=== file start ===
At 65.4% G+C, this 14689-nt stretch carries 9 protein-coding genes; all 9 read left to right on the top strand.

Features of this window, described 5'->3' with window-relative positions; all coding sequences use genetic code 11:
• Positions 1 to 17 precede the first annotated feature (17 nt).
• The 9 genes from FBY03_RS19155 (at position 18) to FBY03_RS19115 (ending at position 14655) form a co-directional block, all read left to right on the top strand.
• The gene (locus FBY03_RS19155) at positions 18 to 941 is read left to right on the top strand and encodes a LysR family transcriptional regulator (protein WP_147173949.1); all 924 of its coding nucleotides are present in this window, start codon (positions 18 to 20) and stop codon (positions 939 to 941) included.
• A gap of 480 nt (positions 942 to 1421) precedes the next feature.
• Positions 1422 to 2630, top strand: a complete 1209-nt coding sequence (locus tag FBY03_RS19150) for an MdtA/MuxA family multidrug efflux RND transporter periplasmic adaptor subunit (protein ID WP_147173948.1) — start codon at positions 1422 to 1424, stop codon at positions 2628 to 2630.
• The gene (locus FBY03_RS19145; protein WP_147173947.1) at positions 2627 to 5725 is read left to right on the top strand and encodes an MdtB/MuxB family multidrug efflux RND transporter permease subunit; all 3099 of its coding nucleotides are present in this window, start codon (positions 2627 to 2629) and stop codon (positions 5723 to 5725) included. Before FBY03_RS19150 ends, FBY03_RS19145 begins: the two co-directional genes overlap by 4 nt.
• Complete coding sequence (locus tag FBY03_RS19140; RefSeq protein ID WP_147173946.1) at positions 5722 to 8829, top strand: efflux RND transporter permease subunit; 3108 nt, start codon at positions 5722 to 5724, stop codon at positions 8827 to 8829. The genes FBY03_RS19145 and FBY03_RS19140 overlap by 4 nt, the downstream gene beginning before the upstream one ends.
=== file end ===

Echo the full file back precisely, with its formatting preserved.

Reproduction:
At 65.4% G+C, this 14689-nt stretch carries 9 protein-coding genes; all 9 read left to right on the top strand.

Features of this window, described 5'->3' with window-relative positions; all coding sequences use genetic code 11:
• Positions 1 to 17 precede the first annotated feature (17 nt).
• The 9 genes from FBY03_RS19155 (at position 18) to FBY03_RS19115 (ending at position 14655) form a co-directional block, all read left to right on the top strand.
• The gene (locus FBY03_RS19155) at positions 18 to 941 is read left to right on the top strand and encodes a LysR family transcriptional regulator (protein WP_147173949.1); all 924 of its coding nucleotides are present in this window, start codon (positions 18 to 20) and stop codon (positions 939 to 941) included.
• A gap of 480 nt (positions 942 to 1421) precedes the next feature.
• Positions 1422 to 2630, top strand: a complete 1209-nt coding sequence (locus tag FBY03_RS19150) for an MdtA/MuxA family multidrug efflux RND transporter periplasmic adaptor subunit (protein ID WP_147173948.1) — start codon at positions 1422 to 1424, stop codon at positions 2628 to 2630.
• The gene (locus FBY03_RS19145; protein WP_147173947.1) at positions 2627 to 5725 is read left to right on the top strand and encodes an MdtB/MuxB family multidrug efflux RND transporter permease subunit; all 3099 of its coding nucleotides are present in this window, start codon (positions 2627 to 2629) and stop codon (positions 5723 to 5725) included. Before FBY03_RS19150 ends, FBY03_RS19145 begins: the two co-directional genes overlap by 4 nt.
• Complete coding sequence (locus tag FBY03_RS19140; RefSeq protein ID WP_147173946.1) at positions 5722 to 8829, top strand: efflux RND transporter permease subunit; 3108 nt, start codon at positions 5722 to 5724, stop codon at positions 8827 to 8829. The genes FBY03_RS19145 and FBY03_RS19140 overlap by 4 nt, the downstream gene beginning before the upstream one ends.